Algae: the next big ‘superfood’ for athletes? - by Tom Gurney

Over the past few years, global demand for edible algae has slowly increased and algae is now being consumed for reasons other than the traditional benefits for nutrition and health. Both spirulina and chlorella are unique green-blue freshwater algae that grow and thrive naturally in warm lakes, but are also commercially produced outdoors in large ponds.

The recent upsurge in attention towards these products has meant that the majority of keen sport nutritionists, athletes and sport enthusiasts have heard of spirulina. However, when many athletes hear about the potential health and ergogenic aid capabilities of algae, they instantly turn their nose up. Supposedly, the consumption of green-blue dried algae isn’t the most appealing, yet spirulina and chlorella have both been classified as ‘superfoods’ because they contain an exceptionally rich amount of vitamins, amino acids and iron. Surely if athletes and budding nutritionists know that, we may see a shift in attitudes?

Due to their ‘superfood’ status, spirulina and chlorella’s nutritional capabilities have been extensively researched within a clinical health setting. An abundance of positive reports predominantly indicates the improvement of anaemia, obesity, a range of cardiovascular risk factors, such as hypertension and atrial stiffness, and the deterrence of fatty liver disease. Thus far, only a handful of studies have tried to bridge the gap between these clinical findings and the potential ergogenic effect of these algae for athletes.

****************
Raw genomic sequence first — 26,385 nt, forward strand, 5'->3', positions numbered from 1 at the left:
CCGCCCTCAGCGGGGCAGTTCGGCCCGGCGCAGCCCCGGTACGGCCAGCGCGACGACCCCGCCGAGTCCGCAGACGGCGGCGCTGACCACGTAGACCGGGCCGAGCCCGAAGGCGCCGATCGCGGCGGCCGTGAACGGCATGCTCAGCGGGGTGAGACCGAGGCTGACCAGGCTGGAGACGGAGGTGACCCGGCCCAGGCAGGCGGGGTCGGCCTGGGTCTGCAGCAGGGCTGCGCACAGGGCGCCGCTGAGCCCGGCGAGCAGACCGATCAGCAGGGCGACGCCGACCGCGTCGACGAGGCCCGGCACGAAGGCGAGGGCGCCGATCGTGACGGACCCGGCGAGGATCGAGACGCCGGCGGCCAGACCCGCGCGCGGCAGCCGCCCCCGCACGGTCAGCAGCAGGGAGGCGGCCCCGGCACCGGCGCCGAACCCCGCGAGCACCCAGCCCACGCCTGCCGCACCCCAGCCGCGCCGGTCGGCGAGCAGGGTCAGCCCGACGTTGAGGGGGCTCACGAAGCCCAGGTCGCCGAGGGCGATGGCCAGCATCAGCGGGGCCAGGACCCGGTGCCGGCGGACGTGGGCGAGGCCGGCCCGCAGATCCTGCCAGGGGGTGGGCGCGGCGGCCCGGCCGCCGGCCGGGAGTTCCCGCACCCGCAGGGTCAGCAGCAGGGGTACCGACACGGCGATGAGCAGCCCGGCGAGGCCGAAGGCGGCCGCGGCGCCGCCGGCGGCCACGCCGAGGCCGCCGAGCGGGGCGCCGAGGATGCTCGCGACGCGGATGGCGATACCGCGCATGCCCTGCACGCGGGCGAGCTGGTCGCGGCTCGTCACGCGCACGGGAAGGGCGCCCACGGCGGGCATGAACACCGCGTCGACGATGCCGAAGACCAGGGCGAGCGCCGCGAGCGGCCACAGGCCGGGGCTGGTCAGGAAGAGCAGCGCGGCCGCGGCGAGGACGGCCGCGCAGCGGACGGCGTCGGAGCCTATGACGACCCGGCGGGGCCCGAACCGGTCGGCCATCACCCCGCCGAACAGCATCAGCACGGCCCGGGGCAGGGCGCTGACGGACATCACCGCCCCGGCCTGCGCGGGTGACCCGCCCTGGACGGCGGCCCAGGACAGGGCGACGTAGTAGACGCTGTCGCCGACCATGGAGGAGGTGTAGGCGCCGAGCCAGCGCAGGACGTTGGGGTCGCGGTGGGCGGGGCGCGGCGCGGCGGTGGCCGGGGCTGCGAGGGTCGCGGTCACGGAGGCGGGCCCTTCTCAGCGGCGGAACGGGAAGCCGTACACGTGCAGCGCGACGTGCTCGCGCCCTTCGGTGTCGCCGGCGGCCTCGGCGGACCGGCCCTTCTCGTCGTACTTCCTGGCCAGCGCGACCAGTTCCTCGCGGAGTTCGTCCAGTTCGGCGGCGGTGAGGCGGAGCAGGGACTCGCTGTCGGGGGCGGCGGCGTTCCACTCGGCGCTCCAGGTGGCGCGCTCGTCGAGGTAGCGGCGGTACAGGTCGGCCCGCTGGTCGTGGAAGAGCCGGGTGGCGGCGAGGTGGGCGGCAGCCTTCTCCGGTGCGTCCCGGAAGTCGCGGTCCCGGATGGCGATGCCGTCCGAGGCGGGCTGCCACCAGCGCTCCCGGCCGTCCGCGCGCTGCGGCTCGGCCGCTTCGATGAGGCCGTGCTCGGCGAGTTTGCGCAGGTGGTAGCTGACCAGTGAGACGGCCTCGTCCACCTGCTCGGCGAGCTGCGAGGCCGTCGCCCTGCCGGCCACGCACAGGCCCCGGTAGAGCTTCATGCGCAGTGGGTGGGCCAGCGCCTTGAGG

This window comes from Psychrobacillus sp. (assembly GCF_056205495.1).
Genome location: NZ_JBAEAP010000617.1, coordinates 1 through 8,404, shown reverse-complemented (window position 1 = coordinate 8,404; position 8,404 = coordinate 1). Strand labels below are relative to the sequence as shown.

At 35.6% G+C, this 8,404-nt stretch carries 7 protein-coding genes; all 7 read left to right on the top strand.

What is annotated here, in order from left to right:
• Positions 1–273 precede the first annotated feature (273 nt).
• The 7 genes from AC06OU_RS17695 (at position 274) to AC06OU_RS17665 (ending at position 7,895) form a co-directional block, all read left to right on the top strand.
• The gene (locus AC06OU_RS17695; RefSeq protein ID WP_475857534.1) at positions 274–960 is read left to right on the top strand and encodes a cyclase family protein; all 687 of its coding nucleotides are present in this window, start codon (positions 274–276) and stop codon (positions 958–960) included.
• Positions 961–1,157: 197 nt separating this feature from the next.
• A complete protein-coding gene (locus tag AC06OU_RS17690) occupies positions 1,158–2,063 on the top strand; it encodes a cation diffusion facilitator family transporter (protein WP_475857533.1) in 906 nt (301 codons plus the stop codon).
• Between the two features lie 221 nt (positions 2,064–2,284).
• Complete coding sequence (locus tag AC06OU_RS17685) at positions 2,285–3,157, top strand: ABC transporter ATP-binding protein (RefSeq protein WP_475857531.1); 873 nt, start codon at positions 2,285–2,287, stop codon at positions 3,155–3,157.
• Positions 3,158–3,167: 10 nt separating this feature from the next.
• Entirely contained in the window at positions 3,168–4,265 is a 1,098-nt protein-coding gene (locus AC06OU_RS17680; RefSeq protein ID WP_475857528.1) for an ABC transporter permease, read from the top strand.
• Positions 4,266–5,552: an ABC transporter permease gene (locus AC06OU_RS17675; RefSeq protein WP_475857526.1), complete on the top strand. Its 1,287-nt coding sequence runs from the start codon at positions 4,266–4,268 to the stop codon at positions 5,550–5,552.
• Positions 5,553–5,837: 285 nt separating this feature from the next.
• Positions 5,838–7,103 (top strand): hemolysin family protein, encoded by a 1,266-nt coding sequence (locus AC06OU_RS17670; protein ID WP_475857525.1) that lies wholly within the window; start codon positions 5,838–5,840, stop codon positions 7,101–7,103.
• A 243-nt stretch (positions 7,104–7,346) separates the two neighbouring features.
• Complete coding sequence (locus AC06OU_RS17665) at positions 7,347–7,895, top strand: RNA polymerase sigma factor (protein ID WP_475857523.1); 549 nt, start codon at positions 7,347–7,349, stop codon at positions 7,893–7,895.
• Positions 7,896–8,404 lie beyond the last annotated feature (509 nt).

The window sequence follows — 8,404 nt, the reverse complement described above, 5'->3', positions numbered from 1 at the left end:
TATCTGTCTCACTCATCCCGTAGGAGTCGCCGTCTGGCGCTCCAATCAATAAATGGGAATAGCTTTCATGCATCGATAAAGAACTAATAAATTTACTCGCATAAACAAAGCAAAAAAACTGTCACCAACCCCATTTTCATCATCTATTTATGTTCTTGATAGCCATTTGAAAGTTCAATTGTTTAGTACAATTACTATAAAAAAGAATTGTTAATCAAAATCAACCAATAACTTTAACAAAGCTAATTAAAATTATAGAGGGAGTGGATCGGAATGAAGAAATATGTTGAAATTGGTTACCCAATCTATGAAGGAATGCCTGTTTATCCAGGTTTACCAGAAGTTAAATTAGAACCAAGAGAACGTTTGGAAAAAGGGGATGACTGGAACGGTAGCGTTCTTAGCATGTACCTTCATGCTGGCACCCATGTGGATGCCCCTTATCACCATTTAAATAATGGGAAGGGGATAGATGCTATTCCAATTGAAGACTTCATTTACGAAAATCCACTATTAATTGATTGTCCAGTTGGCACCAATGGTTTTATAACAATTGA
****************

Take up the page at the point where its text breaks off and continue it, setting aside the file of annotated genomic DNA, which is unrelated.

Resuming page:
The paucity of attention focused on algae and its ergogenic capabilities for athletes begs several questions: can spirulina and/or chlorella conjunctively improve health and ergogenic parameters of an athlete? What athlete population responds the best? What does the research so far suggest?


Studies by Kalafati et al (1) and Lu et al (2) focused on the antioxidative properties of spirulina. Both researchers reported spirulina to increase the time to exhaustion in runners. Kalafati et al attributed the findings to increases in glutathione (GSH), which had previously been identified to modulate oxidative stress. But Lu et al attributed their findings to spirulina reducing the pre-oxidative levels in muscles during exhaustive exercise, predominantly due to the decrease in malondialdehyde (a metabolite derived from phospholipid peroxidation that causes toxic stress in cells and is a common indicator of oxidative stress).

However, Franca et al (3) concluded that spirulina supplementation had no significant ergogenic effects on chronic muscle damage and oxidative stress in highly trained cyclists after high-volume intensity training. This perhaps suggests that highly trained athletes with a high nutritional status (antioxidant status within normal range) will experience no significant ergogenic effect from spirulina.


Supplementing chlorella at 6g/day for four weeks significantly improved maximal oxygen uptake in cycling, predominantly attributed to chlorella significantly improving the nutritional status of participants (4). Chlorella intake has also been shown to significantly increase both mice and rats’ ability to complete a maximal number of HIT tests (5,6). Findings were attributed to the enhanced activity of lactate dehydrogenase (LDH) and the increase in fatty acid metabolism, suggesting improvements in the uptake and buffering capability of lactate in working skeletal muscles. LDH activation decreases blood lactate concentrations via the conversion of lactate into pyruvate, which then undergoes degradation via the Krebs cycle.